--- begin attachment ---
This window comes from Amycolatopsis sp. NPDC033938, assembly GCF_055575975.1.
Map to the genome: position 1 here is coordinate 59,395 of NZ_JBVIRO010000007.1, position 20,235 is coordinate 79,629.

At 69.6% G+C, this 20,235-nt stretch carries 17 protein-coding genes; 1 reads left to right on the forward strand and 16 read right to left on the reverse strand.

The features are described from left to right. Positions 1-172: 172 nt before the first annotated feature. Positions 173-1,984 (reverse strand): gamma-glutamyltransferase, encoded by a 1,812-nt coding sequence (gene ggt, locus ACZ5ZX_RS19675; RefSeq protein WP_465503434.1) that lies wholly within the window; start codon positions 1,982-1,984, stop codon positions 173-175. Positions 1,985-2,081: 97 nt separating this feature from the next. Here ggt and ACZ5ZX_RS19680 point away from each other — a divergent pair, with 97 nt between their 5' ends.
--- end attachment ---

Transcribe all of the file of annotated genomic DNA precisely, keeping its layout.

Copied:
This window comes from Amycolatopsis sp. NPDC033938, assembly GCF_055575975.1.
Map to the genome: position 1 here is coordinate 59,395 of NZ_JBVIRO010000007.1, position 20,235 is coordinate 79,629.

At 69.6% G+C, this 20,235-nt stretch carries 17 protein-coding genes; 1 reads left to right on the forward strand and 16 read right to left on the reverse strand.

The features are described from left to right. Positions 1-172: 172 nt before the first annotated feature. Positions 173-1,984 (reverse strand): gamma-glutamyltransferase, encoded by a 1,812-nt coding sequence (gene ggt, locus ACZ5ZX_RS19675; RefSeq protein WP_465503434.1) that lies wholly within the window; start codon positions 1,982-1,984, stop codon positions 173-175. Positions 1,985-2,081: 97 nt separating this feature from the next. Here ggt and ACZ5ZX_RS19680 point away from each other — a divergent pair, with 97 nt between their 5' ends.